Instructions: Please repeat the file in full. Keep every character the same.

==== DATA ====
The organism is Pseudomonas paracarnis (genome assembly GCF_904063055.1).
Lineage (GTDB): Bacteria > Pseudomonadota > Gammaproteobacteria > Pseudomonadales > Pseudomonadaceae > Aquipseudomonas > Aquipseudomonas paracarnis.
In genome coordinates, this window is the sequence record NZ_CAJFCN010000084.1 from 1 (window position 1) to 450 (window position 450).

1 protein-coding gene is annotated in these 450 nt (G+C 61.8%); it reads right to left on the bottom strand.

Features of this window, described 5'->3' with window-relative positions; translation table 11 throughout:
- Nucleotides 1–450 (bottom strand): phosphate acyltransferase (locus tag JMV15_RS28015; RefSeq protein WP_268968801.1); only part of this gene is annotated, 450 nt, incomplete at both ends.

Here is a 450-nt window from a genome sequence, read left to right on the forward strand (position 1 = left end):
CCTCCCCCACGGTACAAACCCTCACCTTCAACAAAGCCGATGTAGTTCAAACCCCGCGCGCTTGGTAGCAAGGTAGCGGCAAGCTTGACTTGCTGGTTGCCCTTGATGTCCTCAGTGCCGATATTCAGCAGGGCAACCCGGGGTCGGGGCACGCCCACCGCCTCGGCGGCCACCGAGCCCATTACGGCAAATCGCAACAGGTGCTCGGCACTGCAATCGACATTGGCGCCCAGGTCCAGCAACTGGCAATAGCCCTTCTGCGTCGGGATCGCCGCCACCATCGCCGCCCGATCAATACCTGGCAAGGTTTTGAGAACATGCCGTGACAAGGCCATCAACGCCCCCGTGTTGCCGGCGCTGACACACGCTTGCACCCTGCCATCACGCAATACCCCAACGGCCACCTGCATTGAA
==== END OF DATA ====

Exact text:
The organism is Pseudomonas paracarnis (genome assembly GCF_904063055.1).
Lineage (GTDB): Bacteria > Pseudomonadota > Gammaproteobacteria > Pseudomonadales > Pseudomonadaceae > Aquipseudomonas > Aquipseudomonas paracarnis.
In genome coordinates, this window is the sequence record NZ_CAJFCN010000084.1 from 1 (window position 1) to 450 (window position 450).

1 protein-coding gene is annotated in these 450 nt (G+C 61.8%); it reads right to left on the bottom strand.

Features of this window, described 5'->3' with window-relative positions; translation table 11 throughout:
- Nucleotides 1–450 (bottom strand): phosphate acyltransferase (locus tag JMV15_RS28015; RefSeq protein WP_268968801.1); only part of this gene is annotated, 450 nt, incomplete at both ends.

Here is a 450-nt window from a genome sequence, read left to right on the forward strand (position 1 = left end):
CCTCCCCCACGGTACAAACCCTCACCTTCAACAAAGCCGATGTAGTTCAAACCCCGCGCGCTTGGTAGCAAGGTAGCGGCAAGCTTGACTTGCTGGTTGCCCTTGATGTCCTCAGTGCCGATATTCAGCAGGGCAACCCGGGGTCGGGGCACGCCCACCGCCTCGGCGGCCACCGAGCCCATTACGGCAAATCGCAACAGGTGCTCGGCACTGCAATCGACATTGGCGCCCAGGTCCAGCAACTGGCAATAGCCCTTCTGCGTCGGGATCGCCGCCACCATCGCCGCCCGATCAATACCTGGCAAGGTTTTGAGAACATGCCGTGACAAGGCCATCAACGCCCCCGTGTTGCCGGCGCTGACACACGCTTGCACCCTGCCATCACGCAATACCCCAACGGCCACCTGCATTGAA